2 replies on “Post-mortum on the case of the nanny who took off her clothes for her 4 year old charge”

  1. There are a lot of angles on this and I don’t want to touch several of them, but it does seem that the parents of the kid are being overprotective after the fact. If the article is accurate that the kid had a history of grabbing women’s breasts and this was never addressed, that seems like bad parenting. Next the parents tell the child that he did not do anything wrong in this situation, and hey, I’m all for making sure kids come out of these incidents unscathed and aren’t scarred for life, but it seems like he was doing things wrong. There is a difference between a little kid doing something wrong and an adult caretaker doing something wrong, a big difference, but that does not mean he is completely without blame. If the attitude of the parents is that the kid is always blameless, that seems like it could lead to consequences later in life.

    Then again, he’s five, so there is a lot of development time left.

    Finally, it is vaguely ironic that the child’s mother is a gynocologist and yet is having such a strong reaction to a child seeing a naked body. Now again, it is all about context, and we don’t quite know what led up to the “events” and where his fingers went, but everyone seems to agree that there was no real “abuse” or “molestation” coming from the side of the babysitter. One would think a little boy seeing a naked woman is not going to be scarred for life. I mean, its not like little boys haven’t seen (and played with) breasts before, at least as long as they weren’t formula babies…

    So I guess what I’m wondering is, how much of this is justified and how much of it comes back to Americans’ strange sexual taboos?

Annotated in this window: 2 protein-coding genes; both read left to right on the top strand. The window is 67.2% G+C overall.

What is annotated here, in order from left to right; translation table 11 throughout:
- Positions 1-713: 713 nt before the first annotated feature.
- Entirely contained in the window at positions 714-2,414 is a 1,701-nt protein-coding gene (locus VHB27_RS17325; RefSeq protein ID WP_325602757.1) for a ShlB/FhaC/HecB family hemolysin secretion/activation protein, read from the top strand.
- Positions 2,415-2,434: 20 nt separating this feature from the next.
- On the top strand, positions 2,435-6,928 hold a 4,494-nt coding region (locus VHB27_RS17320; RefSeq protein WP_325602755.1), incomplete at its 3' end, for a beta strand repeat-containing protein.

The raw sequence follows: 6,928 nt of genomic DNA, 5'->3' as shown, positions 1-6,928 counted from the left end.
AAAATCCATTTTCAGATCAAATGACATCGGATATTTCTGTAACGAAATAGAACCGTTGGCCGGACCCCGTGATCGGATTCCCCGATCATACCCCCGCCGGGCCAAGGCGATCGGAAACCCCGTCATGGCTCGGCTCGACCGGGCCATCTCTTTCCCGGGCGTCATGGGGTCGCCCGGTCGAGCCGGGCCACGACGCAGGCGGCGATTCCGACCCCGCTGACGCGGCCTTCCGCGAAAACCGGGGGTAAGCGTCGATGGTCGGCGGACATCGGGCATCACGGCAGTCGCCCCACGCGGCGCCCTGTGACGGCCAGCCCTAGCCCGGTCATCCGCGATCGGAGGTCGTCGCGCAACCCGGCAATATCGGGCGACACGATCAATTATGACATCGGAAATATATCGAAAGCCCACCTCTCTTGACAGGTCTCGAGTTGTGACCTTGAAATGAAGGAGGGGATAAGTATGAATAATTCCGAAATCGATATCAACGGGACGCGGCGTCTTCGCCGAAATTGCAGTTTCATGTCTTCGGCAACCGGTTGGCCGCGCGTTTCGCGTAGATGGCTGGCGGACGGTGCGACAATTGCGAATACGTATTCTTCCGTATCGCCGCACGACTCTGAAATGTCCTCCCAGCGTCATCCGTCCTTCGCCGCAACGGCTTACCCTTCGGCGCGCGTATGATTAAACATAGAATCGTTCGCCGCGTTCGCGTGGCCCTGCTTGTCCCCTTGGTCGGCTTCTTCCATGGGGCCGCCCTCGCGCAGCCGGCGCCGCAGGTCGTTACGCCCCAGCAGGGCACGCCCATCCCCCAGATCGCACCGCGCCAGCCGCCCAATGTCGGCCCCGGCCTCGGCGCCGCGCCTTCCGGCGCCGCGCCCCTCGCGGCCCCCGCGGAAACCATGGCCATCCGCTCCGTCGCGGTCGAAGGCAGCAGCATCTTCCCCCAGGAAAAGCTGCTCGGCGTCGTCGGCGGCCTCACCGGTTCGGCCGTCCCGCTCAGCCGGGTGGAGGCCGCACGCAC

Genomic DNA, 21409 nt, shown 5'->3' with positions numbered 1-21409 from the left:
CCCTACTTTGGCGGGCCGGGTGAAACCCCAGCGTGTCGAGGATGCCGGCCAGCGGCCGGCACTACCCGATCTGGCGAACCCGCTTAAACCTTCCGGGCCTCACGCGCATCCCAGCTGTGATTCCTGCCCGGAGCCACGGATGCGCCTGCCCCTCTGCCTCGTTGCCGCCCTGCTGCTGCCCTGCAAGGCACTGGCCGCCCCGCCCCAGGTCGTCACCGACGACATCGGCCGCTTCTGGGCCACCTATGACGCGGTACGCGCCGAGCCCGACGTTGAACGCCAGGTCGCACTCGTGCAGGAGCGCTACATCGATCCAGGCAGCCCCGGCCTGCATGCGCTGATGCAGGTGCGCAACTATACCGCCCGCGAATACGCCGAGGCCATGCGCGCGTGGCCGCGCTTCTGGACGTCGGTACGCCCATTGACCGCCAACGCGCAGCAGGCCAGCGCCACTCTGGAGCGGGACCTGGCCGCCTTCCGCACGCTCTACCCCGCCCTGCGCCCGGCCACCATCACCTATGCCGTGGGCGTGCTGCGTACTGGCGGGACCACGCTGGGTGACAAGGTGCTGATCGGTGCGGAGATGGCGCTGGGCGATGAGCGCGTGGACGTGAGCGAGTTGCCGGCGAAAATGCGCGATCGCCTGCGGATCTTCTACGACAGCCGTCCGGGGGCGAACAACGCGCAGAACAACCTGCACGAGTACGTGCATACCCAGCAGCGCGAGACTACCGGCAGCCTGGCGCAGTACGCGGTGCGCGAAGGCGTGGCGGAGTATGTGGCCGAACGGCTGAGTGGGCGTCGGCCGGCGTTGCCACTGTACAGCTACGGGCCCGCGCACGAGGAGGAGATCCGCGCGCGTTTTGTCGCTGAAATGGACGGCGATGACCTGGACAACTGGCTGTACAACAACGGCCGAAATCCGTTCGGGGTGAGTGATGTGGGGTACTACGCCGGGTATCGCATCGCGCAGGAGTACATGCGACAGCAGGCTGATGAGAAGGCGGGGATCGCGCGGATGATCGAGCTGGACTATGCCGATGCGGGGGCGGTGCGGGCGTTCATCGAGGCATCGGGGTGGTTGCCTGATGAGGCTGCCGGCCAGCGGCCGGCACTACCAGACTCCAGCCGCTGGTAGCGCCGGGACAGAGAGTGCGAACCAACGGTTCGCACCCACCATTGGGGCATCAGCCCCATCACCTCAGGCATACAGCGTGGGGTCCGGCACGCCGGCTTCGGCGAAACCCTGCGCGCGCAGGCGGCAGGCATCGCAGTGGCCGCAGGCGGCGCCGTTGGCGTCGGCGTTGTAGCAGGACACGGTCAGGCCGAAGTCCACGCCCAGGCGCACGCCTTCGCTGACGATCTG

2. I kinda feel a bit bad for the babysitter. It seems like she was really depressed and not completely cognisant of her actions. I think it’s really interesting to see how people’s attitudes (memories perhaps) alter with time. The father noted that, after the ordeal “We were worried about the fact that she might have to go to prison.” Of course, later on, it becomes the idea that she should have received the maximum sentence. I wonder how much, if at all, they have distorted their memories to make her more of a villian now?

    In terms of the parenting stuff, parents now seem to want nothing to be blamed on their children – a far cry from previous generations where the motto was “what’d ya do now!”

    This could be expanded into a great discussion of the construction of childhood (which wasn’t always seen as a distinct portion of life where they had to be protected from things that adults could handle) to general sexual ethics – heck, at one point they say that she would have gotten a harsher sentense if she were a man; that at least has to bring up the prospect that hetero-molestation is more acceptable to us than homo-molestation.

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